The description of a Virtual Machine is easy and difficult to explain at the same time for those who aren’t everyday tech nerds. The way that I try and explain it is to imagine if you had your computer turned on and plugged into the Internet at all times. Let’s say it’s sitting at your house, always connected to power and the internet. Anywhere you are, at any time, using any device, you could simply connect to it and you would see your desktop as it sits on your machine.
When you want to access your software, programs, files, etc. you just connect to your laptop over the Internet and voilà everything that is yours is there. You can double-click on any of your applications and use them as if you were sitting in front of your computer.
A virtual machine is exactly that same experience however instead of a laptop that’s plugged into power and electricity at your home, it is a process running on a server somewhere in the data center. Yes, in “the cloud”. As long as that server is online, you have access to your virtual desktop. Since that server lives in a datacenter with uninterrupted power and multiple connections to the internet, you don’t have to worry about it becoming unavailable.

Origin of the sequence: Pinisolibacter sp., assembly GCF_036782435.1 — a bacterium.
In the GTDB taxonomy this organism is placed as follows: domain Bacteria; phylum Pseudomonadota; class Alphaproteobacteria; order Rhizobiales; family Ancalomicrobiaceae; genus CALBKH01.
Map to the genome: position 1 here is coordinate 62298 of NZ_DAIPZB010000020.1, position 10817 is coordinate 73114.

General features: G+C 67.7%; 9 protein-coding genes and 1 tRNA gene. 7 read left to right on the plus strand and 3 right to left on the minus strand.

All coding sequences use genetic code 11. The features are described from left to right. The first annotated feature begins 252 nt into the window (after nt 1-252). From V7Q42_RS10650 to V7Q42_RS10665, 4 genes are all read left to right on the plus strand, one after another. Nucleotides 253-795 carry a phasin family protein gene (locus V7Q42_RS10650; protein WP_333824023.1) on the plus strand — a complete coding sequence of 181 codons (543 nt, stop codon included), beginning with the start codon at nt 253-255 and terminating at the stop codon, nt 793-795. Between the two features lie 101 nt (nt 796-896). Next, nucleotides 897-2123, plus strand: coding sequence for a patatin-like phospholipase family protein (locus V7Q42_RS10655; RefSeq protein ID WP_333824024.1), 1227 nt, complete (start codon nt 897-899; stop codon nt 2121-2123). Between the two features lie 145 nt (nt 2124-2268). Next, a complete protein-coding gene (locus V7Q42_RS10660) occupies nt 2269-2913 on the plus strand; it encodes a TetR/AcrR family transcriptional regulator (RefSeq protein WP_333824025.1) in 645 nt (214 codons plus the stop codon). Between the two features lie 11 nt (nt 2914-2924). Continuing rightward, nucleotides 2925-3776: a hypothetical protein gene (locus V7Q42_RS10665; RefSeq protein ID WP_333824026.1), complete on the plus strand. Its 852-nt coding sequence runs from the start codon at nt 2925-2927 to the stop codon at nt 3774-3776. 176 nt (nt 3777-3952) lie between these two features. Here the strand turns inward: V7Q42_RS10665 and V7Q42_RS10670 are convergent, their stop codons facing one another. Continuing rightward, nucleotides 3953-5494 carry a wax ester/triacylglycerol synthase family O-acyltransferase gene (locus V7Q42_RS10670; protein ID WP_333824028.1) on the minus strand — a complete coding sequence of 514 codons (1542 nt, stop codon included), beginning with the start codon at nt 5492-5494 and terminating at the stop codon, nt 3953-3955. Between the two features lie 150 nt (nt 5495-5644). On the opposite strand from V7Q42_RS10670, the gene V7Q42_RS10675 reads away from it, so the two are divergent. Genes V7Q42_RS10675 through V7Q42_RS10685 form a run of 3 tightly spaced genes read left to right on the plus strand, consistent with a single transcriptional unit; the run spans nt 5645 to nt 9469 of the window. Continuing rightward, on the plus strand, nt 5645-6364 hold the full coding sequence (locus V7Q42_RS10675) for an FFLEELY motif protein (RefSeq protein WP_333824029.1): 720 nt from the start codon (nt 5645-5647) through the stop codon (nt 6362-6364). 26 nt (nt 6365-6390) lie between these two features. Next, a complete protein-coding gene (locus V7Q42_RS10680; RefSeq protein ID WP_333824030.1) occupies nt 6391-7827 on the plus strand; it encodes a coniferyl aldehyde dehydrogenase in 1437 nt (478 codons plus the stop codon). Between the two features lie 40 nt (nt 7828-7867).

VMs Can Scale REALLY Well
If you need more resources the server administrator can just slide a bar to the left or right to provide more drive space, more memory, or even more processing power. You’re no longer limited to the confines of a single machine and it’s capabilities: you are a process running on a server that can be infinitely upgraded and everyone who has one of their virtual machines on that server can take advantage of those upgrades.
Demolishing the Barrier of Entry to Computing for Every Student
All a student has to have is hardware that meets the bare minimum requirements to launch a session that allows the student to login to their virtual machine. Again, that could be a $5 Rasberry Pi Zero, a refurbished PC running Linux, a laptop donated by community members etc.
It Makes Life Easy for Educators, Too
If a teacher wants to supply a new software application they click one button and push it to all of their student’s virtual machines at the same time. If they need more processor requirements, more memory requirements, or more storage, that can all be done for every single student simultaneously and simply, across the board.
Added Resiliency to Student Devices
There is no longer a worry that the students’ computer or hard drive may crash, that their device will get damaged, lost, or stolen, or that they will lose all of their data in one-way shape or form. As an added extra, their data will be able to travel with them across their entire academic career. This gives them access to every bit of research, bookmark, paper, research, and piece of information that they have referenced since they started school.